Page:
Mitt Romney, the Republican Party’s most recent presidential nominee, took the unusual step of criticizing the odds-on favorite to be the party’s next nominee in a blistering speech that labeled Donald Trump a fraud who is playing the American public for suckers.
“Let me put it plainly, if we Republicans choose Donald Trump as our nominee, the prospects for a safe and prosperous future are greatly diminished,” Romney said at the start of his remarks Thursday in Salt Lake City.
Romney, chairman of Lexington, Massachusetts-based Solamere Capital, said at the start of his remarks that he was not announcing his own candidacy and would not make an endorsement of any single candidate. He cited all three of Trump’s remaining rivals – Florida Sen. Marco Rubio, Texas Sen. Ted Cruz and Ohio Gov. John Kasich – and said: “One of these men should be our nominee.”
Romney offered a litany of reasons why Trump would be bad for the country: Trump’s tariffs would touch off a trade war and kill export jobs; his tax plan would balloon the deficit and national debt; and his plans overall “would be very bad for American workers and for American families.”
Romney’s attack on Trump comes after 15 states have already held their nominating contests, and Trump has won nearly half of the delegates up for grabs in those states. Many in the party fear that Trump can essentially end the contest if he pulls out victories in Ohio and Florida, two large, battleground states that hold primaries on March 15.
As the party’s 2012 nominee, Romney is the most significant figure in a rapidly intensifying effort by the Republican establishment to take down their presumptive nominee. His criticism marks the establishment’s bluntest attempt so far to slow Trump’s momentum after his victories on Super Tuesday, the single biggest day of voting in the Republican race.
Responding Thursday on MSNBC, Trump said Romney was “a disaster” who failed to inspire voters in 2012. “He was a catastrophe,” Trump said. “He ran one of the worst campaigns, as you know, in presidential history.”
“Mitt Romney is a stiff,” Trump said on NBC’s “Today Show” before Romney delivered his speech. “He got killed, he got decimated, in the election.”
Romney’s speech was delivered on a crisp, overcast morning with snow-covered peaks as a backdrop. Hundreds of students and community leaders lined up two-and-a-half hours early to hear the former Massachusetts governor at the University of Utah in Salt Lake City. The 680-chair music hall, with an organ perched high above the stage, was filled to capacity with at least 15 video cameras pointed at the wooden podium.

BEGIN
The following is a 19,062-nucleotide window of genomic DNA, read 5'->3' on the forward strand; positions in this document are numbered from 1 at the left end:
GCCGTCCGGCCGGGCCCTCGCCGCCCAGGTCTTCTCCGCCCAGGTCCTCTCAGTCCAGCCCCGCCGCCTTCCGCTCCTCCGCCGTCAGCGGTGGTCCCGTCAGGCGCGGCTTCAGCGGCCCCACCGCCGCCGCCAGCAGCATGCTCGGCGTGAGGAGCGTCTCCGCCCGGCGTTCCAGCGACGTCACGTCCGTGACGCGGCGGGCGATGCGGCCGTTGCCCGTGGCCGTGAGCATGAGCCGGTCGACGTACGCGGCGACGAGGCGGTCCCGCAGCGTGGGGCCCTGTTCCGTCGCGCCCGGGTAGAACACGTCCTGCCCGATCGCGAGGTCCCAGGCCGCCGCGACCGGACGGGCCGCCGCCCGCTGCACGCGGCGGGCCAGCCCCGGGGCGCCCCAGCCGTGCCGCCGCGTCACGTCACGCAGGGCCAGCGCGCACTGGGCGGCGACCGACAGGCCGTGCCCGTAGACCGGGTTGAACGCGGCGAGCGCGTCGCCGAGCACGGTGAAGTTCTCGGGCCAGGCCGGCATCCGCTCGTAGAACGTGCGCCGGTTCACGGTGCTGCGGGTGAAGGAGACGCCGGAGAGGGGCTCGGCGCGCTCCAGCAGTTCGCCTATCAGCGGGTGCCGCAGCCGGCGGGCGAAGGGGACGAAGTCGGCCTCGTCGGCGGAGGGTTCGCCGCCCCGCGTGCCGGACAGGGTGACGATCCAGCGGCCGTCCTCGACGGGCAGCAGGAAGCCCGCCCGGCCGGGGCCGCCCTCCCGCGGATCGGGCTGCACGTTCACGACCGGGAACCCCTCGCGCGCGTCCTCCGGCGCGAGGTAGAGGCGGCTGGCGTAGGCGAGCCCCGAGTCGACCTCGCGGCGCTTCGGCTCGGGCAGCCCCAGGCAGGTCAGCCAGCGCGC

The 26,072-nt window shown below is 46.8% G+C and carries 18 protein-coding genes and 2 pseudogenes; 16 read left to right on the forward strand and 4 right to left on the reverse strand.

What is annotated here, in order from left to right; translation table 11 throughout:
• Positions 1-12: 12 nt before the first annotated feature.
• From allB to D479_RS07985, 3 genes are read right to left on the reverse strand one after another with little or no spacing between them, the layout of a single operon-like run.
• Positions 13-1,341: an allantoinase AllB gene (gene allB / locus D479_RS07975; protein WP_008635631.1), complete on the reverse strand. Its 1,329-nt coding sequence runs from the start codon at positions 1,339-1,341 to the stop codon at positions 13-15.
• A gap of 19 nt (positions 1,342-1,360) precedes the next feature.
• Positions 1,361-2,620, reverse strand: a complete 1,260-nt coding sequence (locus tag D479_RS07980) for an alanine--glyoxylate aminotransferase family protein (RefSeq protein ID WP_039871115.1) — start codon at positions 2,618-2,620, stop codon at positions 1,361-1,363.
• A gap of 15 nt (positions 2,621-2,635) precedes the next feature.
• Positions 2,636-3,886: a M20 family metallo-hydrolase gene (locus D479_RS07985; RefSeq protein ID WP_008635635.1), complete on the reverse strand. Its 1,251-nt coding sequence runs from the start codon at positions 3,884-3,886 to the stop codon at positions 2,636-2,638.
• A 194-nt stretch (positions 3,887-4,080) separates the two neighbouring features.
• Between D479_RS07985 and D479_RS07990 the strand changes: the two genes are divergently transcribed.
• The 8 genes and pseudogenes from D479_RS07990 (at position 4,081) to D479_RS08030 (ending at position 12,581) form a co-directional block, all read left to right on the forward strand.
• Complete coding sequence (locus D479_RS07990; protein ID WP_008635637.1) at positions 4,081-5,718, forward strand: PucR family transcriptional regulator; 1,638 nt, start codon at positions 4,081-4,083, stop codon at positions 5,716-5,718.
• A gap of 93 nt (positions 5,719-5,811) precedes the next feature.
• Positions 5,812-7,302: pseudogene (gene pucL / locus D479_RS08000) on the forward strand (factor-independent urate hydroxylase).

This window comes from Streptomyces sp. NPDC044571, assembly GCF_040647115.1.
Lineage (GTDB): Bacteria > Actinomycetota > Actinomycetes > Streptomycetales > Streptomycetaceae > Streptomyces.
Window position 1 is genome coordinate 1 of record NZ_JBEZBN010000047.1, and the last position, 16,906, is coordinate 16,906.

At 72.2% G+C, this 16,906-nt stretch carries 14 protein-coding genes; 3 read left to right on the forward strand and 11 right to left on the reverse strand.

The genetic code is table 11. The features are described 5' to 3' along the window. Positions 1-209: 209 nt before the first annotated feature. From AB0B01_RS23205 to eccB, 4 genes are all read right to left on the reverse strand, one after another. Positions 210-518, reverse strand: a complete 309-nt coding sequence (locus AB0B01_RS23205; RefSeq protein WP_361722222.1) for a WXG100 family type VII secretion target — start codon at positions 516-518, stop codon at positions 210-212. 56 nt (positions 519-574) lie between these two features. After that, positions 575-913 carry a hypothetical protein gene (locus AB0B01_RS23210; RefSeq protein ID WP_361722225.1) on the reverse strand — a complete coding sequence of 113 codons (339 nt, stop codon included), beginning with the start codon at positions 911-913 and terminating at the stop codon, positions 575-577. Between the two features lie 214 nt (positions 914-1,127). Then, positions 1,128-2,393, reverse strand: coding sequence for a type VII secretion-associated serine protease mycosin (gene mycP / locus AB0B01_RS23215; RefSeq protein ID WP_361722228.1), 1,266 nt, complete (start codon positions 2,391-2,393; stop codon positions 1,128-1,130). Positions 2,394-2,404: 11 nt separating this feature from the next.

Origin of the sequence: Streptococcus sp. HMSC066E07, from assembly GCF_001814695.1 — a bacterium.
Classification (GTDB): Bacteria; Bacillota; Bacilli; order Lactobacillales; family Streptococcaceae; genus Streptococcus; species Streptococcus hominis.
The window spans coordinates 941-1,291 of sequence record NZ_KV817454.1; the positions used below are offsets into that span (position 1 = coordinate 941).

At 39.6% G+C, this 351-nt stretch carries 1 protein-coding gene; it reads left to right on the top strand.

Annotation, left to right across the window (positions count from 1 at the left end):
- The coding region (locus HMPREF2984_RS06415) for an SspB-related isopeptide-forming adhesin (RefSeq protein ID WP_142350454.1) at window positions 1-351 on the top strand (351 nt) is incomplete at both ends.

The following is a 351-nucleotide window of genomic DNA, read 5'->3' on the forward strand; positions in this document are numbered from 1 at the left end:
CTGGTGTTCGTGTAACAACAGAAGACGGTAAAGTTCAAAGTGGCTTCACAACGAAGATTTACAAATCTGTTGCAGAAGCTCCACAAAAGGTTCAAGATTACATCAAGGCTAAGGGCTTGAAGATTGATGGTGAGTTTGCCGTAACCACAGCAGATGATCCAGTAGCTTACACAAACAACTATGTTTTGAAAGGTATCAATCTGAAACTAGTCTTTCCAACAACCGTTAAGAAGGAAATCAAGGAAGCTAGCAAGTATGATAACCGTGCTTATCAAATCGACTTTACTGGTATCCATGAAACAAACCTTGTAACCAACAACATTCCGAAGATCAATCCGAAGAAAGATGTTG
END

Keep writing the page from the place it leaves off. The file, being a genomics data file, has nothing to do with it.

Many in the line that snaked around buildings on the austere campus were registered Republicans who expressed disgust with Trump’s raw rhetoric and his lack of foreign policy experience.
“One of the most disgusting things to me is his refusal to denounce the KKK,” said Nick Clayson, 21, a political science student at Utah State University and registered Republican. “That’s a huge issue for me. If it came down to Clinton or Trump I would want a third party candidate to enter the race.”
“Trump tells it like it is, he’s not politically correct – he says what people want to hear and doesn’t hold anything back,” said John Greene, 47, who owns a real estate business in Salt Lake City. “With his lack of foreign policy experience he could run this country into the ground.”
Others flew in from out of town the night before and were undecided about who they would support in their state’s upcoming primary election.
“I came to see if he can change the tide of the winds,” said Rachel Walston, a financial adviser from North Carolina and registered Republican who turns 37 Thursday. “For the first time in my life I might vote for a Democrat if it comes down to Trump.”
Several pointed to a groundswell of support in Salt Lake City, the home of the Mormon church, for Romney to enter the race. The Bain Capital founder is a favorite son in Utah as a prominent Mormon who gained fame after he turned a scandal-plagued 2002 Winter Olympics into a profitable venture.
“There’s a lot of speculation out there that Romney is putting out feelers to see what the reaction is – the next few weeks are so important,” said Lexy Wright, a political science student at the University of Utah who “tends to vote Democratic” and is from New York City. “There are dinner parties this evening for people who haven’t donated to a candidate yet to discuss funding a possible Romney run.”
“I wish Romney would run,” said Don Gilbert, 77, a retired loan manager whose lived his entire life in Salt Lake City. “As far as honesty and dealing with people and he’s had good experience in government. Trump is a little scary.”
Many agreed, however, that if forced to choose between Trump and former Secretary of State Hillary Clinton they would hold their nose and vote for the former reality TV star.
“If it came down to it I would probably vote for Trump,” said Josh Brewer, 34, a business management major at Utah Valley University. “I have to make my vote count.”
The public bickering within the Republican Party was forcing loyalists to choose sides between their past nominee and the leading candidate to be their next one. House Speaker Paul Ryan, Romney’s 2012 running mate, came to Romney’s defense Thursday, while maintaining that he would stay neutral.
“Mitt’s one of our leaders, he’s a principled conservative,” Ryan said on Fox News Channel’s “Fox and Friends” show. “He’s worried about the future of our party.”
As Clinton moves closer to becoming the Democratic nominee for November’s presidential election, Romney will say that any decision to make Trump the Republican counterpart would bolster Clinton’s chances of succeeding President Barack Obama.